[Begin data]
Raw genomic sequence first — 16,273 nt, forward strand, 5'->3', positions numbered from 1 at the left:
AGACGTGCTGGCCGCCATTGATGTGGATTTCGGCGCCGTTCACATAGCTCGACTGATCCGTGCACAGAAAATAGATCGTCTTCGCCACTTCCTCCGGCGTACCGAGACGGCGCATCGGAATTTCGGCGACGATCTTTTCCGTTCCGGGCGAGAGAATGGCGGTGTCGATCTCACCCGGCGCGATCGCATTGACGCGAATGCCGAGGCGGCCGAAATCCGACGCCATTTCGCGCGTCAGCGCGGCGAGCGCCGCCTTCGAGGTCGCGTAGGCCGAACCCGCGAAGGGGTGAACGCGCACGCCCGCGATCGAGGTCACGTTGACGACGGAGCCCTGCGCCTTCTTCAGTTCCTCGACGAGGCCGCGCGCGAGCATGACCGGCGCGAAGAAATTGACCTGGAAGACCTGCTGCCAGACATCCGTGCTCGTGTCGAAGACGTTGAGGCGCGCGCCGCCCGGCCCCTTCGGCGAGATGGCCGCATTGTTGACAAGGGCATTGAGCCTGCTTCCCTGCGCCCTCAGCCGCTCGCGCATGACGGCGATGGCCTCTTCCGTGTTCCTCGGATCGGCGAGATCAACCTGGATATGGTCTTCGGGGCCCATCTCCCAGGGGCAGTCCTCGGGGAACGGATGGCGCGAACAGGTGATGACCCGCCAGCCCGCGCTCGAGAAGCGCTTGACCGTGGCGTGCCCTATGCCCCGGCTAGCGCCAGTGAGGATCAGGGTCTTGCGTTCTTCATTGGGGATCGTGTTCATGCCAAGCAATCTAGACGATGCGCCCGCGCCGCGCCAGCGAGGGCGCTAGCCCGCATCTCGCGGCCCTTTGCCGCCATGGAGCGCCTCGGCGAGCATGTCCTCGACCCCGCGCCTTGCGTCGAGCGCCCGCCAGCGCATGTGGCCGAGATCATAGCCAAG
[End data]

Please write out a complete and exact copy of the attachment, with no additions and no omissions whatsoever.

Raw genomic sequence first — 16,273 nt, forward strand, 5'->3', positions numbered from 1 at the left:
AGACGTGCTGGCCGCCATTGATGTGGATTTCGGCGCCGTTCACATAGCTCGACTGATCCGTGCACAGAAAATAGATCGTCTTCGCCACTTCCTCCGGCGTACCGAGACGGCGCATCGGAATTTCGGCGACGATCTTTTCCGTTCCGGGCGAGAGAATGGCGGTGTCGATCTCACCCGGCGCGATCGCATTGACGCGAATGCCGAGGCGGCCGAAATCCGACGCCATTTCGCGCGTCAGCGCGGCGAGCGCCGCCTTCGAGGTCGCGTAGGCCGAACCCGCGAAGGGGTGAACGCGCACGCCCGCGATCGAGGTCACGTTGACGACGGAGCCCTGCGCCTTCTTCAGTTCCTCGACGAGGCCGCGCGCGAGCATGACCGGCGCGAAGAAATTGACCTGGAAGACCTGCTGCCAGACATCCGTGCTCGTGTCGAAGACGTTGAGGCGCGCGCCGCCCGGCCCCTTCGGCGAGATGGCCGCATTGTTGACAAGGGCATTGAGCCTGCTTCCCTGCGCCCTCAGCCGCTCGCGCATGACGGCGATGGCCTCTTCCGTGTTCCTCGGATCGGCGAGATCAACCTGGATATGGTCTTCGGGGCCCATCTCCCAGGGGCAGTCCTCGGGGAACGGATGGCGCGAACAGGTGATGACCCGCCAGCCCGCGCTCGAGAAGCGCTTGACCGTGGCGTGCCCTATGCCCCGGCTAGCGCCAGTGAGGATCAGGGTCTTGCGTTCTTCATTGGGGATCGTGTTCATGCCAAGCAATCTAGACGATGCGCCCGCGCCGCGCCAGCGAGGGCGCTAGCCCGCATCTCGCGGCCCTTTGCCGCCATGGAGCGCCTCGGCGAGCATGTCCTCGACCCCGCGCCTTGCGTCGAGCGCCCGCCAGCGCATGTGGCCGAGATCATAGCCAAG